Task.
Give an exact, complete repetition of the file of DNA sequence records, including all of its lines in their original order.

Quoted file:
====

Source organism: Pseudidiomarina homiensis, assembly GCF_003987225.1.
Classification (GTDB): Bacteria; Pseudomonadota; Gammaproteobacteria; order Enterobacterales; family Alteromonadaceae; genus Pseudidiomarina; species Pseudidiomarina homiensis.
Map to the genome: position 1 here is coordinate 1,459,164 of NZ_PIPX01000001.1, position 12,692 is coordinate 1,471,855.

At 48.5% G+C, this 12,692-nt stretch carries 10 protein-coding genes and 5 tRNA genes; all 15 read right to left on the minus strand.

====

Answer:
Source organism: Pseudidiomarina homiensis, assembly GCF_003987225.1.
Classification (GTDB): Bacteria; Pseudomonadota; Gammaproteobacteria; order Enterobacterales; family Alteromonadaceae; genus Pseudidiomarina; species Pseudidiomarina homiensis.
Map to the genome: position 1 here is coordinate 1,459,164 of NZ_PIPX01000001.1, position 12,692 is coordinate 1,471,855.

At 48.5% G+C, this 12,692-nt stretch carries 10 protein-coding genes and 5 tRNA genes; all 15 read right to left on the minus strand.